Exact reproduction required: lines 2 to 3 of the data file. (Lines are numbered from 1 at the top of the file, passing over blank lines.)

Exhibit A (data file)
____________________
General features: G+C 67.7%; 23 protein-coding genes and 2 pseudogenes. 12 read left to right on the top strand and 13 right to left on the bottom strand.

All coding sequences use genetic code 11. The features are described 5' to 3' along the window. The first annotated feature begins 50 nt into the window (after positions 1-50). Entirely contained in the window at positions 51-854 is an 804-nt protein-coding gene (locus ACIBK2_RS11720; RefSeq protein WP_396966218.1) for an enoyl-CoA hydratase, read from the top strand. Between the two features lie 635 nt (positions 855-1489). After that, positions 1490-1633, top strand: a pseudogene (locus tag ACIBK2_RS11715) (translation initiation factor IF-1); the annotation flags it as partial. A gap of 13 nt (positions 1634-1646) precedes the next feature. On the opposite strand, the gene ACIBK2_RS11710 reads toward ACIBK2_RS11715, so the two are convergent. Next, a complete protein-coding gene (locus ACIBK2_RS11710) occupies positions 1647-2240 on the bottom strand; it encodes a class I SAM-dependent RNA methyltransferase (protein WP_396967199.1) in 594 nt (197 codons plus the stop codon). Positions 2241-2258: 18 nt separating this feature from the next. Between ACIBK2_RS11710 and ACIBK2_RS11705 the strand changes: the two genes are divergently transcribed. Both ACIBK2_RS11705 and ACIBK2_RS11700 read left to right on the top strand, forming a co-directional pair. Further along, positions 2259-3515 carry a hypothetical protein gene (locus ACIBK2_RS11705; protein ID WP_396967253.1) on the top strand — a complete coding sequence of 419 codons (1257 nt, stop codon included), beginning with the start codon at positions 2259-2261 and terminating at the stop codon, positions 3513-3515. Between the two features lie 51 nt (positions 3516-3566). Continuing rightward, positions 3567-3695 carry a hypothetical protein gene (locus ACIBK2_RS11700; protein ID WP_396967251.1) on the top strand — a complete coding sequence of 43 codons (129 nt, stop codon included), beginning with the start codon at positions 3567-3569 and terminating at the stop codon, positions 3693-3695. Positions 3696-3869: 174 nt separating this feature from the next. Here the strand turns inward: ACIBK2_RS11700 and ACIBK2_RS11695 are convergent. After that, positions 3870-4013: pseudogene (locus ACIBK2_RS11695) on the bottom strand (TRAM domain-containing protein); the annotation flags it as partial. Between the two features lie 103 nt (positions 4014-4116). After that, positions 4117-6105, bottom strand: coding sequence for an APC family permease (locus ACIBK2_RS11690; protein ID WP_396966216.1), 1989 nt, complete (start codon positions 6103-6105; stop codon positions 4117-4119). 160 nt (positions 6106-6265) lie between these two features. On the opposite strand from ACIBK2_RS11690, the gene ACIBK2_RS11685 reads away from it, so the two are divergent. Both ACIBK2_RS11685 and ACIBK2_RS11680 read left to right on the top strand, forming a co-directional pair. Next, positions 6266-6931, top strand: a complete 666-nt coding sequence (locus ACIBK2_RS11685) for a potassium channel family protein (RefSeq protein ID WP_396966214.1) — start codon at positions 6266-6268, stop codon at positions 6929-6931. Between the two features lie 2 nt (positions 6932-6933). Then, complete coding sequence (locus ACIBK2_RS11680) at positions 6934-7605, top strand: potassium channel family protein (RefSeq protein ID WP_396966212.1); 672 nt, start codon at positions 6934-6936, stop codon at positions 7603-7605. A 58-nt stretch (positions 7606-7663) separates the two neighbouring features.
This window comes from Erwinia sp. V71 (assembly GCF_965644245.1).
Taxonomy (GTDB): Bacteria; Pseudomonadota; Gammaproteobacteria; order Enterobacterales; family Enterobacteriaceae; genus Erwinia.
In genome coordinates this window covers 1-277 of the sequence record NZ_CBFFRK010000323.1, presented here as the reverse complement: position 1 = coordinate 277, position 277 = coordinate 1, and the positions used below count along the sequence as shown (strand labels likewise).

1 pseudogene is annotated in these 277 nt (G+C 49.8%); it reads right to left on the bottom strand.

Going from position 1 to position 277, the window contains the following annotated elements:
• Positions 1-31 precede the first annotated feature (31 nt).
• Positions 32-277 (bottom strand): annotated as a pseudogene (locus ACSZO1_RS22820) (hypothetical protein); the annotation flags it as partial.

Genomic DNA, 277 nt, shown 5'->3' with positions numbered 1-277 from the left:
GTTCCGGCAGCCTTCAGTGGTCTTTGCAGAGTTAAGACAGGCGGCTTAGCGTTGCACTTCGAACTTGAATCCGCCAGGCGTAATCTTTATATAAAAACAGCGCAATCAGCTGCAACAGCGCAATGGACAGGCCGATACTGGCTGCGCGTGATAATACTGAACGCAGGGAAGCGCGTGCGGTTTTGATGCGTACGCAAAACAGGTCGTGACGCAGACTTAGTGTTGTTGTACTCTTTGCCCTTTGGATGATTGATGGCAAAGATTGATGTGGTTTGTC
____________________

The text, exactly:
All coding sequences use genetic code 11. The features are described 5' to 3' along the window. The first annotated feature begins 50 nt into the window (after positions 1-50). Entirely contained in the window at positions 51-854 is an 804-nt protein-coding gene (locus ACIBK2_RS11720; RefSeq protein WP_396966218.1) for an enoyl-CoA hydratase, read from the top strand. Between the two features lie 635 nt (positions 855-1489). After that, positions 1490-1633, top strand: a pseudogene (locus tag ACIBK2_RS11715) (translation initiation factor IF-1); the annotation flags it as partial. A gap of 13 nt (positions 1634-1646) precedes the next feature. On the opposite strand, the gene ACIBK2_RS11710 reads toward ACIBK2_RS11715, so the two are convergent. Next, a complete protein-coding gene (locus ACIBK2_RS11710) occupies positions 1647-2240 on the bottom strand; it encodes a class I SAM-dependent RNA methyltransferase (protein WP_396967199.1) in 594 nt (197 codons plus the stop codon). Positions 2241-2258: 18 nt separating this feature from the next. Between ACIBK2_RS11710 and ACIBK2_RS11705 the strand changes: the two genes are divergently transcribed. Both ACIBK2_RS11705 and ACIBK2_RS11700 read left to right on the top strand, forming a co-directional pair. Further along, positions 2259-3515 carry a hypothetical protein gene (locus ACIBK2_RS11705; protein ID WP_396967253.1) on the top strand — a complete coding sequence of 419 codons (1257 nt, stop codon included), beginning with the start codon at positions 2259-2261 and terminating at the stop codon, positions 3513-3515. Between the two features lie 51 nt (positions 3516-3566). Continuing rightward, positions 3567-3695 carry a hypothetical protein gene (locus ACIBK2_RS11700; protein ID WP_396967251.1) on the top strand — a complete coding sequence of 43 codons (129 nt, stop codon included), beginning with the start codon at positions 3567-3569 and terminating at the stop codon, positions 3693-3695. Positions 3696-3869: 174 nt separating this feature from the next. Here the strand turns inward: ACIBK2_RS11700 and ACIBK2_RS11695 are convergent. After that, positions 3870-4013: pseudogene (locus ACIBK2_RS11695) on the bottom strand (TRAM domain-containing protein); the annotation flags it as partial. Between the two features lie 103 nt (positions 4014-4116). After that, positions 4117-6105, bottom strand: coding sequence for an APC family permease (locus ACIBK2_RS11690; protein ID WP_396966216.1), 1989 nt, complete (start codon positions 6103-6105; stop codon positions 4117-4119). 160 nt (positions 6106-6265) lie between these two features. On the opposite strand from ACIBK2_RS11690, the gene ACIBK2_RS11685 reads away from it, so the two are divergent. Both ACIBK2_RS11685 and ACIBK2_RS11680 read left to right on the top strand, forming a co-directional pair. Next, positions 6266-6931, top strand: a complete 666-nt coding sequence (locus ACIBK2_RS11685) for a potassium channel family protein (RefSeq protein ID WP_396966214.1) — start codon at positions 6266-6268, stop codon at positions 6929-6931. Between the two features lie 2 nt (positions 6932-6933). Then, complete coding sequence (locus ACIBK2_RS11680) at positions 6934-7605, top strand: potassium channel family protein (RefSeq protein ID WP_396966212.1); 672 nt, start codon at positions 6934-6936, stop codon at positions 7603-7605. A 58-nt stretch (positions 7606-7663) separates the two neighbouring features.
This window comes from Erwinia sp. V71 (assembly GCF_965644245.1).